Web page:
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Laser and optics orders boost Jenoptik

13 May 2014

Segment sales, profits and bookings up strongly on last year, thanks in part to demand for plastics processing.

Germany-headquartered photonics giant Jenoptik has reported a strong opening quarter to 2014, with its lasers and optical systems business unit contributing much of the momentum.

At €136.9 million, total revenues were up nearly 4 per cent on the same period last year. And while earnings before interest and tax (EBIT) were virtually static at €10.5 million, booming orders were up more than one-fifth on the start of 2013.

As a result, CEO Michael Mertin is confident that Jenoptik will meet its growth target of 5-10 per cent for the full year, although he did warn that restrained demand from the automotive industry and tensions in Ukraine would mean that achieving that goal remains challenging.

At €160.3 million, Jenoptik’s total order intake for the quarter was up 21 per cent on last year, yielding a healthy book-to-bill ratio of 1.17. The company’s lasers and optical systems segment contributed €65.3 million to that total, up more than a quarter on the first three months of 2013.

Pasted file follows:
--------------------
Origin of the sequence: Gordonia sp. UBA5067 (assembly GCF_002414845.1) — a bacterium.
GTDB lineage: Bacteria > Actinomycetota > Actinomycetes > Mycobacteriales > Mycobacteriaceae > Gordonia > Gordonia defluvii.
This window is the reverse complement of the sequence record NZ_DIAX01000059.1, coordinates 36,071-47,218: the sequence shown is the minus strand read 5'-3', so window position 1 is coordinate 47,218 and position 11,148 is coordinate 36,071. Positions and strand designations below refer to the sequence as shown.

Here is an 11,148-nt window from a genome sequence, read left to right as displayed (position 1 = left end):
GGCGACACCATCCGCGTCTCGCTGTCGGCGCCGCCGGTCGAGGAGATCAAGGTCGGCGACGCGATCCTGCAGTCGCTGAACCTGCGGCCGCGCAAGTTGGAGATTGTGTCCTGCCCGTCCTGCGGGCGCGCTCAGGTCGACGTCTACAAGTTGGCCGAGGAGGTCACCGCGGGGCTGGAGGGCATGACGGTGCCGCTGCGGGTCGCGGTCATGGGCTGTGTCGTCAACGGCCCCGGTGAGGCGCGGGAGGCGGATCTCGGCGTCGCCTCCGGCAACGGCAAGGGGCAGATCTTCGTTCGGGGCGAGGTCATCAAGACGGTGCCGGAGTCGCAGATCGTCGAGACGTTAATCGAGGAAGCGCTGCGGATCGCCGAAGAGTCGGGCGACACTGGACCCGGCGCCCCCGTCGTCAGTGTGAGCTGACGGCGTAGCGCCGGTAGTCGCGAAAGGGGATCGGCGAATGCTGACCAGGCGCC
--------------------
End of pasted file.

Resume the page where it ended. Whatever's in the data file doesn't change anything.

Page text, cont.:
Laser and optics profits double
“Greater demand [for] laser systems for plastics processing and higher revenues with the semiconductor equipment industry and in the healthcare and life sciences markets bolstered the excellent development seen in the first quarter,” noted the company.

That translated to an EBIT figure of €8.5 million for Jenoptik’s laser and optics division, more than double the €4.1 million reported a year ago. Revenues for the segment this year are expected to grow by 10 per cent on 2013.

However, performance in the company’s other two sectors was mixed. What Jenoptik described as the “prevailing general reluctance to invest seen in the industrial metrology sector”, in particular from the automotive industry, in recent months prompted a 4.5 per cent drop in revenues for its metrology unit, which posted sales of €40.8 million.

Jenoptik’s defense and civil systems business registered a similar dip in sales, which is attributed to postponements and delays of defense-related projects.

• Despite the solid financial performance, Jenoptik’s CFO Rüdiger Andreas Günther is set to leave the company after deciding not to extend his contract beyond March 2015.

Rudolf Humer, the chairman of Jenoptik’s supervisory board, thanked Günther for his “great commitment”, and said that since joining the firm in 2012 he had played a key role in establishing its current growth

“We owe Mr. Günther our financial flexibility as the basis for implementing our growth strategy.” Humer said.

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